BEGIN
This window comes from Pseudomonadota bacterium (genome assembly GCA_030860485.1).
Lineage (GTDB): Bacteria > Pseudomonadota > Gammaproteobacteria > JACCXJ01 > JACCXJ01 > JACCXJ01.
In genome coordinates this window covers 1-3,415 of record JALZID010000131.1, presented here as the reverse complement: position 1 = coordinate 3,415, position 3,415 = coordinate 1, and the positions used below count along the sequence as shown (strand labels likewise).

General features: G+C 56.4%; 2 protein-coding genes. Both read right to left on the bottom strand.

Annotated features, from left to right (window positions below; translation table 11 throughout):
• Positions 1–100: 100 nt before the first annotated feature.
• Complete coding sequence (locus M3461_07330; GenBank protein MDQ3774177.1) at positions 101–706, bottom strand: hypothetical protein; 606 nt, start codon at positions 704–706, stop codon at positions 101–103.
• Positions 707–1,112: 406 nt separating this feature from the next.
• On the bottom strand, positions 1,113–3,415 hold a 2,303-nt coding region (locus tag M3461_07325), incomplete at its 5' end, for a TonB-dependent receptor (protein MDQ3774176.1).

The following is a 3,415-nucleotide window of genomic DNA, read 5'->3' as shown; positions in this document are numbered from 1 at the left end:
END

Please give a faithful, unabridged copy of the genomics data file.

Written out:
This window comes from Pseudomonadota bacterium (genome assembly GCA_030860485.1).
Lineage (GTDB): Bacteria > Pseudomonadota > Gammaproteobacteria > JACCXJ01 > JACCXJ01 > JACCXJ01.
In genome coordinates this window covers 1-3,415 of record JALZID010000131.1, presented here as the reverse complement: position 1 = coordinate 3,415, position 3,415 = coordinate 1, and the positions used below count along the sequence as shown (strand labels likewise).

General features: G+C 56.4%; 2 protein-coding genes. Both read right to left on the bottom strand.

Annotated features, from left to right (window positions below; translation table 11 throughout):
• Positions 1–100: 100 nt before the first annotated feature.
• Complete coding sequence (locus M3461_07330; GenBank protein MDQ3774177.1) at positions 101–706, bottom strand: hypothetical protein; 606 nt, start codon at positions 704–706, stop codon at positions 101–103.
• Positions 707–1,112: 406 nt separating this feature from the next.
• On the bottom strand, positions 1,113–3,415 hold a 2,303-nt coding region (locus tag M3461_07325), incomplete at its 5' end, for a TonB-dependent receptor (protein MDQ3774176.1).

The following is a 3,415-nucleotide window of genomic DNA, read 5'->3' as shown; positions in this document are numbered from 1 at the left end: